The Church reminds us that modern science makes it clear that a new human life begins at conception (see Declaration on Procured Abortion (SCDF,1974), #13, The Gospel of Life #60). Yet some try to say that not all "human beings" are "human persons" with rights. The Pope makes note of this and asks, "How could a human individual not be a human person?" The teaching against abortion is, in any case, independent of theories about ensoulment and the onset of personhood, precisely because abortion challenges God's dominion over the entire process of human development, and also because even when in doubt, the willingness to kill what is probably human is the willingness to kill what is human (See The Gospel of Life #60).


In a confirmation of the Church's constant teaching on abortion, the Pope says in The Gospel of Life,



"Given such unanimity in the doctrinal and disciplinary tradition of the Church, Paul VI was able to declare that this tradition is unchanged and unchangeable. Therefore, by the authority which Christ conferred upon Peter and his Successors, in communion with the Bishops - who on various occasions have condemned abortion and who in the aforementioned consultation, albeit dispersed throughout the world, have shown unanimous agreement concerning this doctrine - I declare that direct abortion, that is, abortion willed as an end or as a means, always constitutes a grave moral disorder, since it is the deliberate killing of an innocent human being. This doctrine is based upon the natural law and upon the written Word of God, is transmitted by the Church's Tradition and taught by the ordinary and universal Magisterium" (#62).


It should be noted that the teaching "is based upon the natural law." It is accessible to human reason, and is not simply a "religious teaching." One cannot say "Catholics oppose abortion; I am not a Catholic, so I don't have to be pro-life" any more than one can say, "Catholics oppose stealing; I am not a Catholic, so I can steal." Justice is not denominational.


The Pope also points out that abortion is wrong even if it is a means to a good end. The best of intentions cannot make a direct abortion right.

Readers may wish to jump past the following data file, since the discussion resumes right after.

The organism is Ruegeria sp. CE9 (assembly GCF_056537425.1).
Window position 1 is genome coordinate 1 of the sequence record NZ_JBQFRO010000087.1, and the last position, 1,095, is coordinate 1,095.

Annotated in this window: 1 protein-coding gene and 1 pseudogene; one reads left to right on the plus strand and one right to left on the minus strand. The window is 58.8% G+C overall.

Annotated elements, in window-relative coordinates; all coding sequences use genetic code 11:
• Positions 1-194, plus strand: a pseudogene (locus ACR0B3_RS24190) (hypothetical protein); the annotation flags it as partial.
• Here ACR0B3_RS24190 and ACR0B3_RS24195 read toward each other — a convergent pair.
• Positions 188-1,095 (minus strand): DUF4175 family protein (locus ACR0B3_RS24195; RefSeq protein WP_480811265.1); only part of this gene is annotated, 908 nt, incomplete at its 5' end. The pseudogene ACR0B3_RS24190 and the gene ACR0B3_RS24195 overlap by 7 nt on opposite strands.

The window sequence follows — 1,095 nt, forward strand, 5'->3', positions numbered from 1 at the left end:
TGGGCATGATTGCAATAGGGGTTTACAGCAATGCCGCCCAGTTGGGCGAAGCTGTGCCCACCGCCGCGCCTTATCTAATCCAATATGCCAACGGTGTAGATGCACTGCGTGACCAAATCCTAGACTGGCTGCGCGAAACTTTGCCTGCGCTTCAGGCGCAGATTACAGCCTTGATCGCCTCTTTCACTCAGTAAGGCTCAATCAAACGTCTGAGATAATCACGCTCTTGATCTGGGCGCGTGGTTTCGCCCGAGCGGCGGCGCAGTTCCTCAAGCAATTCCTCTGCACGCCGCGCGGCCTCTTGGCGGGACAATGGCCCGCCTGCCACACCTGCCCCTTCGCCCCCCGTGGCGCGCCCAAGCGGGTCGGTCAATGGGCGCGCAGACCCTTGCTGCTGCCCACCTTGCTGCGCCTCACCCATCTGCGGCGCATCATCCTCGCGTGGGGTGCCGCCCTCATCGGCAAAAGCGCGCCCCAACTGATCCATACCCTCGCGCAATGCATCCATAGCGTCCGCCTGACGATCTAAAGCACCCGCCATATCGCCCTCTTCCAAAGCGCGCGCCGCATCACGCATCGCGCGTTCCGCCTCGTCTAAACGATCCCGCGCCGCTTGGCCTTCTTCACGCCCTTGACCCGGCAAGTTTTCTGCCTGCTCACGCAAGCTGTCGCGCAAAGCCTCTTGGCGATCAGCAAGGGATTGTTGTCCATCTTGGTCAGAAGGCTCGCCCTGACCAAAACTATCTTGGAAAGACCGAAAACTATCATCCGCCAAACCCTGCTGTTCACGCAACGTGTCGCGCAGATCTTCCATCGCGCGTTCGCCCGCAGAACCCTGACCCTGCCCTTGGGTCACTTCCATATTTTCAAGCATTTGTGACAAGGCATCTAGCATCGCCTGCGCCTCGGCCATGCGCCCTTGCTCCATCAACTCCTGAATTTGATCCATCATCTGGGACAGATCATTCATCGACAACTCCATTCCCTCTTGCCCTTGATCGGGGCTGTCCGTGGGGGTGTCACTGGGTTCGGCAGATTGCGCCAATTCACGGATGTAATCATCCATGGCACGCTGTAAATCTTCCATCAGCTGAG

The Vatican's summary of The Gospel of Life points out that the wording of the Pope here reflects the wording of the Second Vatican Council's Dogmatic Constitution On the Church when that document describes the conditions under which the Church's Magisterium teaches Christ's doctrine infallibly (Lumen Gentium #25).


Jesus Christ not only reveals God to us, but He reveals us to ourselves. By His life and especially His death, He shows that as He was a man "for others," so we too find our fulfillment in giving ourselves away. "No one has greater love than this, to lay down one's life for one's friends" (Jn.15:13). Abortion is the opposite of love. Love says, "I sacrifice myself for the good of the other person." Abortion says, "I sacrifice the other person for the good of myself."


Christ is Life and He is Love. The Church is firmly pro-life not because it is a "male-dominated hierarchy," but precisely because she is feminine. She is the Bride of Christ, and the Mother of the faithful. We are her children, and hence we are the people of Life. That is way abortion can have no place among us. That is why we are sent into the world to eliminate it (see The Gospel of Life #78). And life will prevail, because death has been conquered in Christ. "Where, O death, is your victory? Where, O death, is your sting?...Thanks be to God, who gives us the victory through our Lord Jesus Christ" (1Cor.15:55,57).